She soon went on to master the Mark II, Mark III and the UNIVAC I. Her work with these now ancient computers allowed her to create a program that translated symbolic math codes into machine language.
In 1966, Hopper retired from the Naval Reserves, but returned a year later to help standardize the Navy’s computer programs and languages. She was promoted to Captain in 1973 and was appointed special advisor to Commander in 1977.
At the age of 76, she was promoted to Commodore in 1983 and eventually achieved the rank of rear admiral – one of the few women to do so.
The military’s Cray XE6 “Hopper” supercomputer is named after her.
5. Tammy Duckworth
Senator Duckworth served 23 years in the U.S. Army Reserves, where she trained as a helicopter pilot. But she was no “weekend warrior.”
In 2004, while working on her doctorate, she was called to active duty. She was sent to Iraq to fly helicopters that same year. When her helicopter was shot down by a grenade, Duckworth sacrificed both of her legs in the accident. A 13-hour surgery saved her right arm, but she has only partial use of it.
As a result of her bravery, she was awarded the Purple Heart in 2004.
During all of this, she managed to balance work and family too. She continues to fly as a civilian pilot and has even completed several marathons. And she completed that doctorate as well.
6. Eileen Collins
Like Hopper and Duckworth, Collins took to the sky. WAY up to the sky.
Collins joined the Air Force in 1979, where she served as a flight instructor, aircraft commander and instructor pilot for nine years. From 1986-1989 she served as an assistant professor of mathematics at the Air Force Academy and graduated from the Air Force Test Pilot School in 1990.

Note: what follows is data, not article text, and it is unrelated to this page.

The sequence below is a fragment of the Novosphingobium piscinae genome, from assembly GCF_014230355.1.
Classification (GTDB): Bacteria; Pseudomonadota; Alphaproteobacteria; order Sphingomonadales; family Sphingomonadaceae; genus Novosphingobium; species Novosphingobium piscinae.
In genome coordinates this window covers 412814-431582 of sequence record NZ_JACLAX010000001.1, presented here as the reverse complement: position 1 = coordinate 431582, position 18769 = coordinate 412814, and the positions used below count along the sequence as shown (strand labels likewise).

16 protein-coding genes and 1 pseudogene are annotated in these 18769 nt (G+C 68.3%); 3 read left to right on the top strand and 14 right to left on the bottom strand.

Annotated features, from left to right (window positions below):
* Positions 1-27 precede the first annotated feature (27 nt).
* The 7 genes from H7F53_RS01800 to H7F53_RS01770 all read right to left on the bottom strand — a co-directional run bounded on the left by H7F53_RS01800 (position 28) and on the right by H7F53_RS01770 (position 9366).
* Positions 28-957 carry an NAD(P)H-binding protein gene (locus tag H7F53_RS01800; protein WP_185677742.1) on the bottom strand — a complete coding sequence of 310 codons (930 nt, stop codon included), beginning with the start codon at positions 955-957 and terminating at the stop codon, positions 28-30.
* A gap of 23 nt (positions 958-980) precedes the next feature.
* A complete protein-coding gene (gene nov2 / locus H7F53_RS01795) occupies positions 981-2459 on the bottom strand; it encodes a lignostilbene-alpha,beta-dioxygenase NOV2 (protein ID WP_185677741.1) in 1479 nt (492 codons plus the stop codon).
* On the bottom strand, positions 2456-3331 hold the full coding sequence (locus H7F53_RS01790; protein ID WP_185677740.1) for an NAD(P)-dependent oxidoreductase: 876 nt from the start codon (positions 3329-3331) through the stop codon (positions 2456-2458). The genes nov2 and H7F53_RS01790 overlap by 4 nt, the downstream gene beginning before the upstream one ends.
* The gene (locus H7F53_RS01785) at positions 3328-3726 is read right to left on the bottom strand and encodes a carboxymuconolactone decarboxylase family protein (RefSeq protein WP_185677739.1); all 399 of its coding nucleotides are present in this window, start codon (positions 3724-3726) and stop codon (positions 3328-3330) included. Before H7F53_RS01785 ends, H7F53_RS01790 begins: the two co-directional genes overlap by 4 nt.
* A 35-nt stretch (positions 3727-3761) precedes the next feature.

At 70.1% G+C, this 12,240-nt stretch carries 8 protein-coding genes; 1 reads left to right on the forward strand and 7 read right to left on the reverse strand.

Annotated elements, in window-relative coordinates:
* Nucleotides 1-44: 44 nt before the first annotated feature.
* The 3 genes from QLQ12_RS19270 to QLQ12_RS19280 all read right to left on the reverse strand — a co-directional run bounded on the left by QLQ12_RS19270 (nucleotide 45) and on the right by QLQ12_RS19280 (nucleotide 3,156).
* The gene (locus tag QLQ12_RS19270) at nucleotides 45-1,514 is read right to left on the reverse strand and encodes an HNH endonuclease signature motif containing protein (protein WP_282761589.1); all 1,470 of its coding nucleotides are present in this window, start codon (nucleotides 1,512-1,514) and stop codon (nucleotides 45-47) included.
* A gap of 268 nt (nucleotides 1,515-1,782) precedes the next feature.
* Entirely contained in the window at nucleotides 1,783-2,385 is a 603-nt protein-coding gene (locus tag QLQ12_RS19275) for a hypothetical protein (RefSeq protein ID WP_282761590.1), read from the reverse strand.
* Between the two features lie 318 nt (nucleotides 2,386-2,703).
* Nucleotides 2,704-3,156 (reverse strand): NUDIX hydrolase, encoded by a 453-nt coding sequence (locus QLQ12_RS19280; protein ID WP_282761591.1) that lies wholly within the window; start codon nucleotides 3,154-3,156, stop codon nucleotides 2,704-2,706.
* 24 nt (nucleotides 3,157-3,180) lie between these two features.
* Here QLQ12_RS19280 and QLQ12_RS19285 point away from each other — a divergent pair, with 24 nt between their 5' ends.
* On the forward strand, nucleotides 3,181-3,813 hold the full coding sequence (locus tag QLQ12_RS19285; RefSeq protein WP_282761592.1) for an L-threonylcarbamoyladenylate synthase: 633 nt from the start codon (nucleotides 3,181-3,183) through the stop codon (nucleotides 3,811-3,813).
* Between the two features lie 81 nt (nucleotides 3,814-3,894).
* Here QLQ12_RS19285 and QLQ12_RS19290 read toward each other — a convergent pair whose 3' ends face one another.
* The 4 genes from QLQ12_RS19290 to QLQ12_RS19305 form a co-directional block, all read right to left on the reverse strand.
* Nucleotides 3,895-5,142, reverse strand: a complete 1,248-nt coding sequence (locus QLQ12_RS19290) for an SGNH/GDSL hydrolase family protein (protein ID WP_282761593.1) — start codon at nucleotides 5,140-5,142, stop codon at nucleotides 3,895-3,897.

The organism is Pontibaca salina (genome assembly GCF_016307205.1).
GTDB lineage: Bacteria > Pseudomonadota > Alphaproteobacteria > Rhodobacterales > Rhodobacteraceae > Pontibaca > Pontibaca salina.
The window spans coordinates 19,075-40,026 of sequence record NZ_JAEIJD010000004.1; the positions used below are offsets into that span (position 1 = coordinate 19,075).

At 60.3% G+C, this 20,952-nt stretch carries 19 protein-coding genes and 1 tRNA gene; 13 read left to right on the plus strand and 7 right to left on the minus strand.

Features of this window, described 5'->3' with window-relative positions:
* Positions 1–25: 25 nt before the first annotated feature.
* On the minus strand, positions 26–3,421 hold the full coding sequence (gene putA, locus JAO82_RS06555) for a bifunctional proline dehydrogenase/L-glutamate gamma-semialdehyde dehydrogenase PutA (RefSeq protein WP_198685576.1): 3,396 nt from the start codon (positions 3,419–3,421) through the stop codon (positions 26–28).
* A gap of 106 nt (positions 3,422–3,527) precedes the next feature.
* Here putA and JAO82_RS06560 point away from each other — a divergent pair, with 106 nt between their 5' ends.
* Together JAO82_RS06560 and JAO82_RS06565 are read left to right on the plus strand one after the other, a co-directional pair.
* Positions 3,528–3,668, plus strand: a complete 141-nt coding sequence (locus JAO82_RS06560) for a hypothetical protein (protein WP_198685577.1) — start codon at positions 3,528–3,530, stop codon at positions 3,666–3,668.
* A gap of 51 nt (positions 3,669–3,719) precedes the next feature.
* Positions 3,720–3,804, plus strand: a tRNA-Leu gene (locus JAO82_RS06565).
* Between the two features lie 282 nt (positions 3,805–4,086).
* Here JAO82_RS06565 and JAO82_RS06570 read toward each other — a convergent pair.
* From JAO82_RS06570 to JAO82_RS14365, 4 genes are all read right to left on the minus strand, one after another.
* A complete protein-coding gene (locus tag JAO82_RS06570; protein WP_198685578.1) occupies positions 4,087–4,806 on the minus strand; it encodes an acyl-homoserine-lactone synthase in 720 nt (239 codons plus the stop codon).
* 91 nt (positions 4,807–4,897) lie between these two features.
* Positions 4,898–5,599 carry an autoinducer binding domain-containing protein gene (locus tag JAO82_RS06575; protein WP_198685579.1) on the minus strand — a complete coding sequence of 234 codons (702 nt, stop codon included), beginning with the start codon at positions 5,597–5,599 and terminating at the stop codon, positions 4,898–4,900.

While at the Test Pilot School, NASA selected Collins for the astronaut program. Forever on the fast track to success, she became an astronaut in 1991. By 1995, she was the first woman to pilot a space shuttle. And in 1999, she earned the distinction as the first woman shuttle commander.
7. Bea Arthur
Arthur of The Golden Girls fame once served in the Marine Corps, where she drove military trucks. In fact, she was one of the first members of the Women’s Reserve.
In early 1943, Arthur enlisted under her original name, Bernice Frankel. She was just 21 and, by many accounts, a handful. Marine records noted her as being argumentative and overly aggressive.
Even so, her particular brand of moxie had her promoted from corporal to sergeant to staff sergeant in the course of two years. She was honorably discharged in September or 1945 and headed to the stage.
She would eventually become a Hollywood icon for strong, outspoken women – which was no easy feat in the 1970s.
Is Military Life Right for You?
If you feel that in your heart you could be a girl in the military, the best way to find out is to give it a try.
You may just make a future list of amazing women veterans.
In the meantime, keep checking back with our family life blog to inspire you to “be the best that you can be” at home.